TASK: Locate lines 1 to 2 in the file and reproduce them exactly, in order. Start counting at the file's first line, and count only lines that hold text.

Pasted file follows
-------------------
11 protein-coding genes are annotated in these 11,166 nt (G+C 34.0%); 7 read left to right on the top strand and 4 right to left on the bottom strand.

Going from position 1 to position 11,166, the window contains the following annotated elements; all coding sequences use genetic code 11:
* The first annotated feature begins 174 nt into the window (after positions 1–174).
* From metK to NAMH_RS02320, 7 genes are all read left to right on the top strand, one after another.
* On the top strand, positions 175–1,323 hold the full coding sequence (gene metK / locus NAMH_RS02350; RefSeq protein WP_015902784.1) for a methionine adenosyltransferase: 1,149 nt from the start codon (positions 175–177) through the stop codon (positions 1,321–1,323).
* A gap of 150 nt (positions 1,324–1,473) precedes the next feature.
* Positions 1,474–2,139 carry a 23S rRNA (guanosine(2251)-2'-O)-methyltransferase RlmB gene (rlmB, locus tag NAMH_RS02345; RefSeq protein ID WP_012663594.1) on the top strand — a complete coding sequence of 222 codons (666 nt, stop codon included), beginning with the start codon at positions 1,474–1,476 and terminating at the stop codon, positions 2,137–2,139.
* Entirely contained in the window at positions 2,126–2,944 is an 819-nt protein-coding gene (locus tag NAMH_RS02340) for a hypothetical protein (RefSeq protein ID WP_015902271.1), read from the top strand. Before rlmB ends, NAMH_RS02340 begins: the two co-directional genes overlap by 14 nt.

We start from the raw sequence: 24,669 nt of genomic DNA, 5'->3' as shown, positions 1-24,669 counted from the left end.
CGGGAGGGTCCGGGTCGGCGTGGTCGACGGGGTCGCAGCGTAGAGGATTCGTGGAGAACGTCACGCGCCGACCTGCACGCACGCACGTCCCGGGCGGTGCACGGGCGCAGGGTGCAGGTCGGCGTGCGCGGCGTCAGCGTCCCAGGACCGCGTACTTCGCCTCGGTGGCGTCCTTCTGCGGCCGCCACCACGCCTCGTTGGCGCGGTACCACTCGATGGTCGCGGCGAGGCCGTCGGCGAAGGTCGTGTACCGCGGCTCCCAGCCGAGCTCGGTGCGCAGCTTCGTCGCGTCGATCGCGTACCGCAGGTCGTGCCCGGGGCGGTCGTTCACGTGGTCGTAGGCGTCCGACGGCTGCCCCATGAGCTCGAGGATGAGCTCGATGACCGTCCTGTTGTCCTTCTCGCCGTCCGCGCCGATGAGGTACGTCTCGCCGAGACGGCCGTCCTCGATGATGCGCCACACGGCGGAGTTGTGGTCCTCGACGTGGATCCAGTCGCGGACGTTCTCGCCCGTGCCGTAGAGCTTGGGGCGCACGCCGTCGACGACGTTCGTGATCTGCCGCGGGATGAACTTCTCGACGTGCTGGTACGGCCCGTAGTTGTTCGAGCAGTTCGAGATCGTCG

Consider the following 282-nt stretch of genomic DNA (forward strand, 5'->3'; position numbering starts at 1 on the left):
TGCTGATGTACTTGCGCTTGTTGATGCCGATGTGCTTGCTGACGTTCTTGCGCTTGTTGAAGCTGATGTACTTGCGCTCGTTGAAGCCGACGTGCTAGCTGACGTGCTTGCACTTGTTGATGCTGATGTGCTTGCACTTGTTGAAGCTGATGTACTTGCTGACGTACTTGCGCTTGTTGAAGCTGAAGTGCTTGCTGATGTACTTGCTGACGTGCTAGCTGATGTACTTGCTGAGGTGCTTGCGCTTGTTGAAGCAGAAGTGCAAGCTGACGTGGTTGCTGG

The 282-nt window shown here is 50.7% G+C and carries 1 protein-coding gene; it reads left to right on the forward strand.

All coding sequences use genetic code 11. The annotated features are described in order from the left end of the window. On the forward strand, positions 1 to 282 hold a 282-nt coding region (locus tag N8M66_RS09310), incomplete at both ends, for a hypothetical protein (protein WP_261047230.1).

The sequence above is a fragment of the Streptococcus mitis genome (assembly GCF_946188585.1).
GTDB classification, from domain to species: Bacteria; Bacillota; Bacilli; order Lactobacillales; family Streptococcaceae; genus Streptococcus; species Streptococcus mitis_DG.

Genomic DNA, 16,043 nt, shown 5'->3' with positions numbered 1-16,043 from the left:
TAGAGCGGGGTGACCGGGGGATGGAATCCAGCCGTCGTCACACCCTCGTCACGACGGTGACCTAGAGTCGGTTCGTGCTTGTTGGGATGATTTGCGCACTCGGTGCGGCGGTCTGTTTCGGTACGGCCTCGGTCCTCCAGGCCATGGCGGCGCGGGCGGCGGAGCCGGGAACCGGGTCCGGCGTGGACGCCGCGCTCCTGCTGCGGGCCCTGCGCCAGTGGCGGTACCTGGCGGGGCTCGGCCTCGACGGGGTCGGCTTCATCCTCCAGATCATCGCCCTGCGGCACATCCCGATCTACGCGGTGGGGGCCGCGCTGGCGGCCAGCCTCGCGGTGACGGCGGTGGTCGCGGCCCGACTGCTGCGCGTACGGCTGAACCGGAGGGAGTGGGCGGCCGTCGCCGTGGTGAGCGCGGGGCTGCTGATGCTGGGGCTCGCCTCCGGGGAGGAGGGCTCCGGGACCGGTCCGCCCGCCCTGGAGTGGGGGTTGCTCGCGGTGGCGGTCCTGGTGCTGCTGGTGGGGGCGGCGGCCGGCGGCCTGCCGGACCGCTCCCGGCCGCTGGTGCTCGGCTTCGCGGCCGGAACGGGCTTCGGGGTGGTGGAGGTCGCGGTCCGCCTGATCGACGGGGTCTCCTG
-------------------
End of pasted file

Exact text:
11 protein-coding genes are annotated in these 11,166 nt (G+C 34.0%); 7 read left to right on the top strand and 4 right to left on the bottom strand.

Going from position 1 to position 11,166, the window contains the following annotated elements; all coding sequences use genetic code 11: